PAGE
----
by Grace Stark
We’ve already talked a bit here at Natural Womanhood about how the Pill can negatively affect your gut health . So for our regular readers, it should come as no surprise that the development of Crohn’s Disease, an inflammatory bowel disease, has been linked to the use of oral contraceptives since researchers and physicians first began observing the connection in the 1970s.
Crohn’s disease can be a painful, debilitating, and even life-threatening disease for those affected by it. According to the Mayo Clinic , the chronic inflammation of the bowel in Crohn’s disease can “lead to abdominal pain, severe diarrhea, fatigue, weight loss and malnutrition.” The exact cause of the disease is unknown—researchers are divided on whether the chronic inflammation of Crohn’s is due to the immune system attacking itself or something else within the gut—but heredity and risk factors like smoking and obesity seem to play a role in the development of Crohn’s.
Although the incidence of Crohn’s among young women spiked disproportionately  to the incidence in young men after the widespread introduction of the birth-control pill in the 1970s, today the disease affects men and women at mostly equal rates. However, a recent study out of Australia found evidence that for reasons as yet unknown, women with Crohn’s tend to fare worse  than do men with Crohn’s, facing more complications, more hospitalizations, and less chance of remission. The chief investigator of the study, Professor Rupert Leong, posited that “hormonal differences may also account for the accelerated disease progression seen in women,” citing the “weak association” found between the use of oral contraceptive pill and the onset of inflammatory bowel diseases like Crohn’s.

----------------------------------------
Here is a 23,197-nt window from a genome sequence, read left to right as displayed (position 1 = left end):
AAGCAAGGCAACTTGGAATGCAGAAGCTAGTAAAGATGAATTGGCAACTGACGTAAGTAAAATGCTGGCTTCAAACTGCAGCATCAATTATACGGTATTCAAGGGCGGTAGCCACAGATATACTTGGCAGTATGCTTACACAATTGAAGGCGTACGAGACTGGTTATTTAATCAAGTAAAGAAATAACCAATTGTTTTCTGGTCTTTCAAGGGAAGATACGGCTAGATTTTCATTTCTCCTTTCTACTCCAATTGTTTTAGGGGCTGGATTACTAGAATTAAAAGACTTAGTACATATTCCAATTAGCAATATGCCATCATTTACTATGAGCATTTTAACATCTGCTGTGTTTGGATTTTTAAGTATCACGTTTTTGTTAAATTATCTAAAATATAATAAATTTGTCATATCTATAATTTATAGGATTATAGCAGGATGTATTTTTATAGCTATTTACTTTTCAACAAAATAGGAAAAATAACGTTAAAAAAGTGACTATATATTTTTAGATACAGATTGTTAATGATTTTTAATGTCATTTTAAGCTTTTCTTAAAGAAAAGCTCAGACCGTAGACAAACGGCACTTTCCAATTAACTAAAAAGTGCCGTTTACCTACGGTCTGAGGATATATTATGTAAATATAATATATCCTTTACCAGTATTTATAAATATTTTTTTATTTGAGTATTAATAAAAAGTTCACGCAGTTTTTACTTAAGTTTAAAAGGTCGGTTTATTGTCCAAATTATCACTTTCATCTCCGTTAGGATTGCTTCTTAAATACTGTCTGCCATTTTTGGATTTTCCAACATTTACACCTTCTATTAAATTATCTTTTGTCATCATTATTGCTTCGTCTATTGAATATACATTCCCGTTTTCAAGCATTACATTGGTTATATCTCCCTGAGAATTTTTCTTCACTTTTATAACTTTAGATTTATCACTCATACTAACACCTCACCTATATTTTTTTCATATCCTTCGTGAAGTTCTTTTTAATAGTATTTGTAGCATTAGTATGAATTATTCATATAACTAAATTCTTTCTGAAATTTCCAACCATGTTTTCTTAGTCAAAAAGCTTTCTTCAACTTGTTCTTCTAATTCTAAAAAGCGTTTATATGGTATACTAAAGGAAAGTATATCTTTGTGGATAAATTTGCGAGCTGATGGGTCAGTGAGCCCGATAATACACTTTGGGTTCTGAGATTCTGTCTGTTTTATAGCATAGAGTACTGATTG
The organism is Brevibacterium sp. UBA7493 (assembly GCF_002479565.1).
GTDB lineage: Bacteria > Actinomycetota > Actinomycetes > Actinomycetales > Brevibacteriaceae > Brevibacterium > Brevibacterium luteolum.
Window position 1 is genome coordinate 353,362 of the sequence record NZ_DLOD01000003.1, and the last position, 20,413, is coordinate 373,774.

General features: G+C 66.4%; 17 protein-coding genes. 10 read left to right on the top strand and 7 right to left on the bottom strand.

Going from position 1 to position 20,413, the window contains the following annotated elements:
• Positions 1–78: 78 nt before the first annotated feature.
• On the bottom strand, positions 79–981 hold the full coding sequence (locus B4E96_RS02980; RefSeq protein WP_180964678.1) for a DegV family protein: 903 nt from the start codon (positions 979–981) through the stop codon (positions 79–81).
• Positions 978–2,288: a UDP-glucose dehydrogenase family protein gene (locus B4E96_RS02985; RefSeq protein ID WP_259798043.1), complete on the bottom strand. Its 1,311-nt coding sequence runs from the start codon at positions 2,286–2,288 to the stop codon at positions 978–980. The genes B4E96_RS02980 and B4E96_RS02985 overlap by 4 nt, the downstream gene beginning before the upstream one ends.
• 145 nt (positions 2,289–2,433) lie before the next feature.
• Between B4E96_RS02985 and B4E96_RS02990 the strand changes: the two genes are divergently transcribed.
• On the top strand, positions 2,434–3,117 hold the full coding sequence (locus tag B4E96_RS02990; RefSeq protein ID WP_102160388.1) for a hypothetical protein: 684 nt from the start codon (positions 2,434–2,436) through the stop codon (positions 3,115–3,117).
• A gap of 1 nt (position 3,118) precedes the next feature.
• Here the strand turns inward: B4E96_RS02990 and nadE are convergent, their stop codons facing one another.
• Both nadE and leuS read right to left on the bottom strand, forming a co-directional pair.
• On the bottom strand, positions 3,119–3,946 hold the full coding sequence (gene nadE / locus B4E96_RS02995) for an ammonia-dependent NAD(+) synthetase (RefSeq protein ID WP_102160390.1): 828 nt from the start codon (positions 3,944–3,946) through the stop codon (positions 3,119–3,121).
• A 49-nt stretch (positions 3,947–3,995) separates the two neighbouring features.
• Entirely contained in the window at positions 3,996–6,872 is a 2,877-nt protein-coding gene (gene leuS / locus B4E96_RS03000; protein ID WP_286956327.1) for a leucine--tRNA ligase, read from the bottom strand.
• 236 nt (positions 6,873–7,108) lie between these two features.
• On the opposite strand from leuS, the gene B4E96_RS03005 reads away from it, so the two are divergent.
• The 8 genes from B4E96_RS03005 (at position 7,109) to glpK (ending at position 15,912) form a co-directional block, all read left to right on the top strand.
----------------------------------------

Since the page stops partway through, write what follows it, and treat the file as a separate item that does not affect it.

Weak association or not, research both old and new continues to reveal some link between the development of Crohn’s and contraception use. A recent, large-scale study from Harvard researchers found that American women who had used the birth-control pill (or morning after pill/Plan B) for five or more years were three times more likely  to develop Crohn’s disease. The same researchers found an association between long-term contraception use and increased risk for surgery  among Swedish women with established Crohn’s disease. Lead researcher Dr. Hamed Khalili stresses that a combination of genetic factors and contraception use is likely at play in the development of Crohn’s, and recommends that physicians take into account family and personal history of Crohn’s when considering prescribing hormonal contraception to patients.
The Bigger Picture
As I mentioned in my piece detailing the connection between birth control and Lupus , research  continues to uncover the effects of hormones on the immune system. The colon is chock-full of estrogen receptors, and synthetic hormones are known to affect both the gut’s permeability  and microbiome . The Pill’s deleterious effects on the gut may be the culprit behind an entire cadre of digestive issues in women, ranging from the annoying (like bloating and irregularity), to the downright dangerous (like Crohn’s and Small Intestinal Bacterial Overgrowth , or SIBO)—some of which may be reversed, and some of which could be permanent.
As more evidence comes to light about the Pill’s effects on the gut (and in turn, the immune system) more women (and especially women with a family history of immune diseases) should seriously consider non-hormonal family planning options  like Natural Family Planning and Fertility-Awareness Based Methods.